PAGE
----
Or have we?
There always seems to be enough money to subject teachers to costly “professional development” initiatives and mandatory continuing education requirements that add just a little more pressure to the hectic and harried lives of teachers who are trying educate someone-anyone-against tremendous odds. There is always money, too, to create a position, usually an administrative one, to help institute these new, very important initiatives. Usually this administrator gets a nice big salary for doing every day what basically adds up to a constant justification of his/her job. These folks are easy to spot. They are stress-free, full of energy, and armed with statistics they throw at teachers as we hobble past their offices, envious of their 8-3 jobs and noticeable absence of papers to grade.
Boy, do we need smaller class sizes.
We are also overwhelmed with underfunded new acts designed to make certain no child is left behind. Unfortunately, nobody is trying to pass the “Help Those Kids Climb Out of the Cracks Act”, or, as I like to think of it, “Edna’s Act.” This would be an act that limits classroom size to ten kids and that’s it-no extra tests, no special training for teachers, no felling of forests to supply reams of paper for the building-sized state and federal reports schools have to generate to prove their success. Just limits on class size-no exceptions, no exemptions, no excuses. The lack of teachers might be problematic at first, since not too many people nowadays want to apply for a job where they are micro-managed nearly to death and held in lower esteem than a Democrat in a red state (or vice versa), all the while earning just enough to cover living expenses and pay toward college loans.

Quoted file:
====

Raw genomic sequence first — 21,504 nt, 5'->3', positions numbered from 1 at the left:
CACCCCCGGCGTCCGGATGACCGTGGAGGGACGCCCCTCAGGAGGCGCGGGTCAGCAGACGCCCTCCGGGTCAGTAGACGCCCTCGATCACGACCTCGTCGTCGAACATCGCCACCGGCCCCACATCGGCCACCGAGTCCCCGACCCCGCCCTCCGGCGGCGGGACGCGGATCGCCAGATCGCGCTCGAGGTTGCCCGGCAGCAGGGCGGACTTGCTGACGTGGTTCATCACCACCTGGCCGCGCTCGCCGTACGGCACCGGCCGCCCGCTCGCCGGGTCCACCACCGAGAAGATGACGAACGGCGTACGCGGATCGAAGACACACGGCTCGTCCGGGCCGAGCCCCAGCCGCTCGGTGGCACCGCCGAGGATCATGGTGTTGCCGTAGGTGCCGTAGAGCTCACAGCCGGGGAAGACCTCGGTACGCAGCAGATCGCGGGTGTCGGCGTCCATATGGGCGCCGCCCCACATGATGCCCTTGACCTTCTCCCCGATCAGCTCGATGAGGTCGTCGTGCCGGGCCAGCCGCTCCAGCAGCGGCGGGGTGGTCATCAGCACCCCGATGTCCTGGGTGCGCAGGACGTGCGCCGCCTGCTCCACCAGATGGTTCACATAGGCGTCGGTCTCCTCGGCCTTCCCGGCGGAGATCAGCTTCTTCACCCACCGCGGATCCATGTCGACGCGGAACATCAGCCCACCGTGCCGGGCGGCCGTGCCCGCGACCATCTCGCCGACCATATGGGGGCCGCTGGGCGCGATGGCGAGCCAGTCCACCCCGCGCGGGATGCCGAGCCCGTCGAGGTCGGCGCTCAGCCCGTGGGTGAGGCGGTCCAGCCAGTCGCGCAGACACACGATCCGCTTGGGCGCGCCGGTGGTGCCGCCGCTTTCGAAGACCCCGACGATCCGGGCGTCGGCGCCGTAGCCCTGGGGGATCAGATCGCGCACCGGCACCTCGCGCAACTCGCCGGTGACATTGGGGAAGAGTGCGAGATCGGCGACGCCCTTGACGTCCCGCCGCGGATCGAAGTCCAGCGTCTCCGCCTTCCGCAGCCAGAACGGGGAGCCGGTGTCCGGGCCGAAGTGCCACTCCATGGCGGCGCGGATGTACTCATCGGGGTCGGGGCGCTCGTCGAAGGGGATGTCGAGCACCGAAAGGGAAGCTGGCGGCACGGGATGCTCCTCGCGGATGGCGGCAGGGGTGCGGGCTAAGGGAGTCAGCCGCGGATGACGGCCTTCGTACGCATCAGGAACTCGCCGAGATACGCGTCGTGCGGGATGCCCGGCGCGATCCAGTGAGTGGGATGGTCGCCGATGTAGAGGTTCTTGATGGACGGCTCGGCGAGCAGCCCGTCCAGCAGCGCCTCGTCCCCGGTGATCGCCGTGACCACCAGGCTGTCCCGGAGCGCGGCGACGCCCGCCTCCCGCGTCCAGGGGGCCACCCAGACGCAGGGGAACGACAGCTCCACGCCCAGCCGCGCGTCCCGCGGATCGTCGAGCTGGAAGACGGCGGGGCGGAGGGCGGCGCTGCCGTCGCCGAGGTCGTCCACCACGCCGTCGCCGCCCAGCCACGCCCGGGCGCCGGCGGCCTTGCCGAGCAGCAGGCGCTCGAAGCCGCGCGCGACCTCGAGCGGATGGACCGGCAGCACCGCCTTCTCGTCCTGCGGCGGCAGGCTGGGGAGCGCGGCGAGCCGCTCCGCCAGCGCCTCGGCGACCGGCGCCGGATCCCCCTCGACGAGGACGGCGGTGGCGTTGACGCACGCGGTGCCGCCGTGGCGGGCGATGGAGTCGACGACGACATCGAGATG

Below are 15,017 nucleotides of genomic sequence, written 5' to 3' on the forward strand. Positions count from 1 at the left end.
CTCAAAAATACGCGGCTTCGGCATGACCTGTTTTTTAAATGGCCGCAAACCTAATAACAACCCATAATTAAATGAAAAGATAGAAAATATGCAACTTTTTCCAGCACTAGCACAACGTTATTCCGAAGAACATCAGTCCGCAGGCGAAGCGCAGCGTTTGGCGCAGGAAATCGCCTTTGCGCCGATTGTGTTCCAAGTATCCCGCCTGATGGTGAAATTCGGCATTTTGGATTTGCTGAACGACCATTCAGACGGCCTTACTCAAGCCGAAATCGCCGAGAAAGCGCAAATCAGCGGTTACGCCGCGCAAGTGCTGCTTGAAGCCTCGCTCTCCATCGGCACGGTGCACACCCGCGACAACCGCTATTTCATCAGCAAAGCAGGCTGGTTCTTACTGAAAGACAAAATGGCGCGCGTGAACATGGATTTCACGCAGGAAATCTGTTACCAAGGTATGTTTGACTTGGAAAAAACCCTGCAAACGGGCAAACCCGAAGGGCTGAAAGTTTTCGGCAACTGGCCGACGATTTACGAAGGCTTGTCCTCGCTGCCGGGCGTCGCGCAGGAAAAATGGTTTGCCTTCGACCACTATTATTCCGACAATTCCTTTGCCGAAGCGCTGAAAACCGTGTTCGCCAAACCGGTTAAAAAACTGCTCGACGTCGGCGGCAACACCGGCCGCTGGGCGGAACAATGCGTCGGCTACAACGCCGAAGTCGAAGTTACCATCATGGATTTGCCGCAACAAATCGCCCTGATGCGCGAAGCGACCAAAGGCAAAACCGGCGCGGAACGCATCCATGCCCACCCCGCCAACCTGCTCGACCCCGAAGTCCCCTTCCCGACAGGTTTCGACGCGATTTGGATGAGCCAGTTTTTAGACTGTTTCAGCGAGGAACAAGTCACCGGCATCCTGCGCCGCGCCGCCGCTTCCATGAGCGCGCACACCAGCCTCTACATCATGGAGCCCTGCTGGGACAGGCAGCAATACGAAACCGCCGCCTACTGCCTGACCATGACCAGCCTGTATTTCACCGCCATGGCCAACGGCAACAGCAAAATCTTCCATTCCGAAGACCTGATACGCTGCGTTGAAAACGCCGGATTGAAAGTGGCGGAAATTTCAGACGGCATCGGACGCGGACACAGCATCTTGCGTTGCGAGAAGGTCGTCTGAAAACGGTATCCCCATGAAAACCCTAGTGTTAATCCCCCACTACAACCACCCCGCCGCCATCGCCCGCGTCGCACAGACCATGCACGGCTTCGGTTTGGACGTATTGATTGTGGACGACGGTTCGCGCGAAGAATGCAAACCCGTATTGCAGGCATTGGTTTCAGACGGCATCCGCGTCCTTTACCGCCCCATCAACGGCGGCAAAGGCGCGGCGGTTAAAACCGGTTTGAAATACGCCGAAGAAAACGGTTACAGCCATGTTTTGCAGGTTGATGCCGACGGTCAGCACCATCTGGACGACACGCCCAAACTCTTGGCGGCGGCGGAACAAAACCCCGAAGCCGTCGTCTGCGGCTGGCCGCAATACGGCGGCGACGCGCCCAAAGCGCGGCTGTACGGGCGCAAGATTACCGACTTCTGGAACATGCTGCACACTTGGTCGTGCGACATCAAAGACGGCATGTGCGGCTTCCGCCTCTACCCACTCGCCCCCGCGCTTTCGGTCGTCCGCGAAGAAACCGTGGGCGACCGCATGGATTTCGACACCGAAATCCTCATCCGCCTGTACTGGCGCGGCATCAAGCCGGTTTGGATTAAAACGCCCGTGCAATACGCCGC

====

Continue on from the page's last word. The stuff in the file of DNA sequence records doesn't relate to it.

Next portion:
But as the implementation of Edna’s Act proceeds, potential teacher candidates will see that there is hope and that teaching is not just baby-sitting and mounds of paperwork. They might even see that someone did listen to us, as classrooms get smaller, more kids are graduated, school violence wanes, and everything somehow gets back into balance. Hey, it might just become THE job to have! However, I don’t think that is going to happen any time soon, because…
No one listens to us.
At least I take comfort in the fact that I have some kind of a voice. No one could have heard Edna from the depths of the classroom chasm, even if she would have yelled for help. She was too far down. I am pretty sure Edna hated school, because, by the end of third grade, her few short years in the school system seemed filled with nothing but struggle and failure. She just couldn’t catch on, socially or academically. Our teacher was wonderful and talented, but there was one of her and twenty-six of us-even Edna could do that math. I don’t know what happened to my friend after third grade-she just seemed to disappear-but I wonder about her sometimes. I wonder about her, and I wish I would have had the skills and knowledge I have today back in third grade. But all I had to give Edna then was my friendship, and I hope that somehow it made a difference. It looks like I will never know.
Throughout my career, I have had the privilege to work extensively with a variety of learners in a variety of settings, and I will continue to teach as long as I think I have something to offer students like Edna, who needed me then and inspires me now. I may enjoy being a teacher because I love what I do, but I became a teacher because Edna puked.A
And wherever she is, I can’t thank her enough.